The Role of Fructose, Sucrose, and High-fructose Corn Syrup in Diabetes

US Endocrinology 2013;9(2):128–38


Concerns are growing regarding the role of dietary sugars in the development of obesity and cardiometabolic diseases, including diabetes. Highfructose corn syrup (HFCS) and sucrose are the most important dietary sweeteners. Both HFCS and sucrose have overlapping metabolic actions with adverse effects attributed to their fructose moiety. Ecologic studies have linked the rise in fructose availability with the increases in obesity and diabetes worldwide. This link has been largely underpinned by animal models and select human trials of fructose overfeeding at high levels of exposure. Although prospective cohort studies have shown significant associations comparing the highest with the lowest levels of intake sugarsweetened beverages, these associations are small, do not hold at moderate levels of intake, and are subject to collinearity effects from related dietary and lifestyle factors. Most systematic reviews and meta-analyses from controlled feeding trials have shown that fructose-containing sugars in isocaloric exchange for other carbohydrates do not show evidence of harm and, in the case of fructose, may even have advantages for glycemic control, especially at small doses. Nevertheless, trials in which fructose-containing sugars supplement diets with excess energy have shown adverse effects, effects that appear more attributable to the excess energy than the sugar. There is no unequivocal evidence that fructose intake at moderate doses is directly related with adverse metabolic effects, although there is potentially cause for concern where fructose is provided at high doses or contributes excess energy to diets. Further investigation is warranted due to the significant knowledge gaps and weaknesses in existing research.
Acknowledgments: Aspects of this work were funded by a Canadian Institutes of Health Research (CIHR) Knowledge Synthesis Grant (funding reference number, 102078) and a research grant from the Calorie Control Council.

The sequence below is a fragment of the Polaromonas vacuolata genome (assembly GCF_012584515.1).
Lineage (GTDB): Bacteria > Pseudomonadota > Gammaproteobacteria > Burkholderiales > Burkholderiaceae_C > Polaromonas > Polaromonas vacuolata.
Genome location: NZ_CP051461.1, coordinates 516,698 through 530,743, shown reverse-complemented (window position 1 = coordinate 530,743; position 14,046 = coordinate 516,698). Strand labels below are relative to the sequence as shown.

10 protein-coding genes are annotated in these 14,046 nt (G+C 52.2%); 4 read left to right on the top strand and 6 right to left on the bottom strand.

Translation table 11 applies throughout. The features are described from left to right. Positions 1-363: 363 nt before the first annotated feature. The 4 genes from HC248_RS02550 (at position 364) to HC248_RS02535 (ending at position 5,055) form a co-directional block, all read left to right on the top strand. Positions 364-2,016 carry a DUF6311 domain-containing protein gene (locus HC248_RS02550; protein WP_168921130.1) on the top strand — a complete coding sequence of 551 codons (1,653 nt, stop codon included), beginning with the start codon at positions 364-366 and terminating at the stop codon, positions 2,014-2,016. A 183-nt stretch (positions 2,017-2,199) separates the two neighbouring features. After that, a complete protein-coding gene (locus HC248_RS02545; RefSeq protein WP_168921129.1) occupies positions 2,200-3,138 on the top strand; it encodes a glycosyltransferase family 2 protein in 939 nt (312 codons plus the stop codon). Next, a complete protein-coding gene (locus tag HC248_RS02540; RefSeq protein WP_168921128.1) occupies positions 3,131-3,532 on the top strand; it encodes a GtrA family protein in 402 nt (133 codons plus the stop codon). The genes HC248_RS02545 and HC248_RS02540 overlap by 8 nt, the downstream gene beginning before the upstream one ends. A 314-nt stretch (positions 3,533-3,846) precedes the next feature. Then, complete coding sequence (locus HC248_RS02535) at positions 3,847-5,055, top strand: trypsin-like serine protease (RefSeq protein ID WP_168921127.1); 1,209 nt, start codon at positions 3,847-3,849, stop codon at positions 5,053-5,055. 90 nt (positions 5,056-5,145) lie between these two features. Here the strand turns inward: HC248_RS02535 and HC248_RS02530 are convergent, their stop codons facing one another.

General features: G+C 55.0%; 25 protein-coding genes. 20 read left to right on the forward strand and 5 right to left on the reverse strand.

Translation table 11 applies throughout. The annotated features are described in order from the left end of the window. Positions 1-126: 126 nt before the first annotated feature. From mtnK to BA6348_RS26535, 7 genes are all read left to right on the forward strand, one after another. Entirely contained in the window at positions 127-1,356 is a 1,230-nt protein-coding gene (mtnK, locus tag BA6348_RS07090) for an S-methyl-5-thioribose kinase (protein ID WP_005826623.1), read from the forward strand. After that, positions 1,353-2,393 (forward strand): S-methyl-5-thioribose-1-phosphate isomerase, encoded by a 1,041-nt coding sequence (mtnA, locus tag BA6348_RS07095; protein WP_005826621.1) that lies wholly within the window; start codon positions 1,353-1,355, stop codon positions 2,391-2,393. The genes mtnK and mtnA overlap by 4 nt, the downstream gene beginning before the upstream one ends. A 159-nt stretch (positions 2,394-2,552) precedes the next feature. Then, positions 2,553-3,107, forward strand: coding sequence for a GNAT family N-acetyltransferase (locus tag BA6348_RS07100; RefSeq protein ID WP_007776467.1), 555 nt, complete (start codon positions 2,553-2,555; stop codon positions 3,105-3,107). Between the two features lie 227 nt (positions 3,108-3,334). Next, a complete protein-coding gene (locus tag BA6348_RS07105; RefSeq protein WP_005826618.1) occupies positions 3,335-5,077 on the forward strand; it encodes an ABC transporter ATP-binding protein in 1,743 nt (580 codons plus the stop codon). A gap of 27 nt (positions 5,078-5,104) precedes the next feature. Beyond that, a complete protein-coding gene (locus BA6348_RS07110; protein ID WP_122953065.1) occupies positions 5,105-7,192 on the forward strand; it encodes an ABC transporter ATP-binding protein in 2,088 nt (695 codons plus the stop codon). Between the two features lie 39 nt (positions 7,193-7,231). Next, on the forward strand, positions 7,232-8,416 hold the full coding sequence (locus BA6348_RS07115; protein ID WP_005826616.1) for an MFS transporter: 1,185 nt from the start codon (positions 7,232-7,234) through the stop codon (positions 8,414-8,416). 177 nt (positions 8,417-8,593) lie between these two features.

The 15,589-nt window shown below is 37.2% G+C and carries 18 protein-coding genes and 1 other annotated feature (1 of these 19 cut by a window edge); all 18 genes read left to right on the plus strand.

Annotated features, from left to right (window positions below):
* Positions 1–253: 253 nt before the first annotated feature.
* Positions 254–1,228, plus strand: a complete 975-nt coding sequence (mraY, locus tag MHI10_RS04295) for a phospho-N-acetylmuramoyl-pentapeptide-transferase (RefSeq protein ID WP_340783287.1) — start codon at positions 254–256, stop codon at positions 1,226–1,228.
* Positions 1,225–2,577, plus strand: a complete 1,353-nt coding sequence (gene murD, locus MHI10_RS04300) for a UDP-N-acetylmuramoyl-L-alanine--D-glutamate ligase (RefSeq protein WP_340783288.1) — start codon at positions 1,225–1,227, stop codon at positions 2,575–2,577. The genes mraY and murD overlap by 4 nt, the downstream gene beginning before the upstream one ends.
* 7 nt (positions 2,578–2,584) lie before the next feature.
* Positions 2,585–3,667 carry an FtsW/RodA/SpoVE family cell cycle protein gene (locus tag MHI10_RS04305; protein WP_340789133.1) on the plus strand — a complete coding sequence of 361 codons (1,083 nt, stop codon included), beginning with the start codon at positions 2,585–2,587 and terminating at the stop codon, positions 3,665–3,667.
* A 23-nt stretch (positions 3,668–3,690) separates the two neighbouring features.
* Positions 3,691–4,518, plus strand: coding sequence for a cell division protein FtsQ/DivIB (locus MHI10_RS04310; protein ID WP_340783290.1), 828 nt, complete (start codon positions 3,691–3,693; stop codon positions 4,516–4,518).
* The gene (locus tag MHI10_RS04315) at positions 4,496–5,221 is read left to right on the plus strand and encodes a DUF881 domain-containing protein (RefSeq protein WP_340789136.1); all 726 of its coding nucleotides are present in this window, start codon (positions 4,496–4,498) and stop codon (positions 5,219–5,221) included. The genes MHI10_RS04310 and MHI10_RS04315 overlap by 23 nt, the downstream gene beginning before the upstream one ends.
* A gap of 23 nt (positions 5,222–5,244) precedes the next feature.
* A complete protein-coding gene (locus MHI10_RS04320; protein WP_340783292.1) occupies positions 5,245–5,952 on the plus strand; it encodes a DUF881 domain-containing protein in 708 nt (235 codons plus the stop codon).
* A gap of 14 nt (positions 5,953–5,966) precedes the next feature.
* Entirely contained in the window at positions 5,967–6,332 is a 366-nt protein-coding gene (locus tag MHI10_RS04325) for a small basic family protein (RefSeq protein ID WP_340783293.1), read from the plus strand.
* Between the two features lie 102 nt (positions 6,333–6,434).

Keywords: Diabetes, fructose, high-fructose corn syrup, sucrose
Disclosure: Adrian Cozma, HBSc, has no conflicts of interest to declare. John Sievenpiper, MD, PhD, has received research support from the Canadian Institutes of Health Research (CIHR), Calorie Control Council, The Coca-Cola Company (investigator initiated, unrestricted grant), Pulse Canada. He has received travel funding, speaker fees, and/or honoraria from the American Heart Association (AHA), American Society for Nutrition (ASN), National Institute of Diabetes and Digestive and Kidney Diseases (NIDDK) of the National Institutes of Health (NIH), Canadian Diabetes Association (CDA), Calorie Control Council, Diabetes and Nutrition Study Group (DNSG) of the European Association for the Study of Diabetes (EASD), International Life Sciences Institute (ILSI) North America, ILSI Brazil, Abbott Laboratories, Pulse Canada, and The Coca-Cola Company. He is on the Clinical Practice Guidelines Expert Committee for Nutrition Therapy of both the Canadian Diabetes Association (CDA) and European Association for the study of Diabetes (EASD), as well as the American Society for Nutrition (ASN) writing panel for a scientific statement on the metabolic and nutritional effects of fructose, sucrose, and high-fructose corn syrup. His wife is an employee of Unilever Canada.
Received: March 15, 2013 Accepted April 28, 2013 Citation US Endocrinology 2013;9(2):128–38
Correspondence: John L Sievenpiper, MD, PhD, Toronto 3D Knowledge Synthesis and Clinical Trials Unit, Clinical Nutrition and Risk Factor Modification Centre, St Michael’s Hospital, #6137-61 Queen Street East, Toronto, ON, M5C 2T2, Canada. E:
Support: The publication of this article was supported by The Coca-Cola Company. The views and opinions expressed are those of the authors.